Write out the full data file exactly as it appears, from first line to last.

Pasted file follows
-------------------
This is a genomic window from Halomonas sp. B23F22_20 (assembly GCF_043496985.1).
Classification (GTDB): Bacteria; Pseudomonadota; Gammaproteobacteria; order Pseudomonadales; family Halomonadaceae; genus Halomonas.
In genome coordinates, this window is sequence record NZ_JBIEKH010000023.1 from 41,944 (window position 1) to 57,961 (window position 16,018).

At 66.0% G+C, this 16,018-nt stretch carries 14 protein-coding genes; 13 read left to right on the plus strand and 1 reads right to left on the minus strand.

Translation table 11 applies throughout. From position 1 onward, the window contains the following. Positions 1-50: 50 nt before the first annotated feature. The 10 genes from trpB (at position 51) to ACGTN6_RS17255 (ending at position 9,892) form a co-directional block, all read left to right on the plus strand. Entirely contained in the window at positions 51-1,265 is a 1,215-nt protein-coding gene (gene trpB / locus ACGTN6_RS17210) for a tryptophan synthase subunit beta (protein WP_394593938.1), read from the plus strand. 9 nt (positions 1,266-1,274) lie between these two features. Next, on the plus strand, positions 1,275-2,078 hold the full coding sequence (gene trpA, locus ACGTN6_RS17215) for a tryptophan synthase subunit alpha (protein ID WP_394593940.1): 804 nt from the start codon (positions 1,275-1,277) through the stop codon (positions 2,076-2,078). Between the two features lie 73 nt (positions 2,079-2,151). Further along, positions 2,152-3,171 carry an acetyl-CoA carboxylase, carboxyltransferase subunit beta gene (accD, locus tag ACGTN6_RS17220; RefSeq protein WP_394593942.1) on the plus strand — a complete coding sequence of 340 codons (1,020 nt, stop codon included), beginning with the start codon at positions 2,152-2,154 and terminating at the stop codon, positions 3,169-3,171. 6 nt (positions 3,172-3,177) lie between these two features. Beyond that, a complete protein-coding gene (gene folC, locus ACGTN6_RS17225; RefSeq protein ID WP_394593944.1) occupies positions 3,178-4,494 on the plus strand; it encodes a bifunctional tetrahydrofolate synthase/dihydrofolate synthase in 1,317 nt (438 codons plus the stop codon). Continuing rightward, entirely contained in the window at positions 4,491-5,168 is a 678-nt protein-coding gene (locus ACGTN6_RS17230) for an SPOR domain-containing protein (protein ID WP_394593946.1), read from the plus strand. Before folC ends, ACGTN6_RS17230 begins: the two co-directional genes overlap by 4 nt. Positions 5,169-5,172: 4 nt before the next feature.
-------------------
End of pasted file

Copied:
This is a genomic window from Halomonas sp. B23F22_20 (assembly GCF_043496985.1).
Classification (GTDB): Bacteria; Pseudomonadota; Gammaproteobacteria; order Pseudomonadales; family Halomonadaceae; genus Halomonas.
In genome coordinates, this window is sequence record NZ_JBIEKH010000023.1 from 41,944 (window position 1) to 57,961 (window position 16,018).

At 66.0% G+C, this 16,018-nt stretch carries 14 protein-coding genes; 13 read left to right on the plus strand and 1 reads right to left on the minus strand.

Translation table 11 applies throughout. From position 1 onward, the window contains the following. Positions 1-50: 50 nt before the first annotated feature. The 10 genes from trpB (at position 51) to ACGTN6_RS17255 (ending at position 9,892) form a co-directional block, all read left to right on the plus strand. Entirely contained in the window at positions 51-1,265 is a 1,215-nt protein-coding gene (gene trpB / locus ACGTN6_RS17210) for a tryptophan synthase subunit beta (protein WP_394593938.1), read from the plus strand. 9 nt (positions 1,266-1,274) lie between these two features. Next, on the plus strand, positions 1,275-2,078 hold the full coding sequence (gene trpA, locus ACGTN6_RS17215) for a tryptophan synthase subunit alpha (protein ID WP_394593940.1): 804 nt from the start codon (positions 1,275-1,277) through the stop codon (positions 2,076-2,078). Between the two features lie 73 nt (positions 2,079-2,151). Further along, positions 2,152-3,171 carry an acetyl-CoA carboxylase, carboxyltransferase subunit beta gene (accD, locus tag ACGTN6_RS17220; RefSeq protein WP_394593942.1) on the plus strand — a complete coding sequence of 340 codons (1,020 nt, stop codon included), beginning with the start codon at positions 2,152-2,154 and terminating at the stop codon, positions 3,169-3,171. 6 nt (positions 3,172-3,177) lie between these two features. Beyond that, a complete protein-coding gene (gene folC, locus ACGTN6_RS17225; RefSeq protein ID WP_394593944.1) occupies positions 3,178-4,494 on the plus strand; it encodes a bifunctional tetrahydrofolate synthase/dihydrofolate synthase in 1,317 nt (438 codons plus the stop codon). Continuing rightward, entirely contained in the window at positions 4,491-5,168 is a 678-nt protein-coding gene (locus ACGTN6_RS17230) for an SPOR domain-containing protein (protein ID WP_394593946.1), read from the plus strand. Before folC ends, ACGTN6_RS17230 begins: the two co-directional genes overlap by 4 nt. Positions 5,169-5,172: 4 nt before the next feature.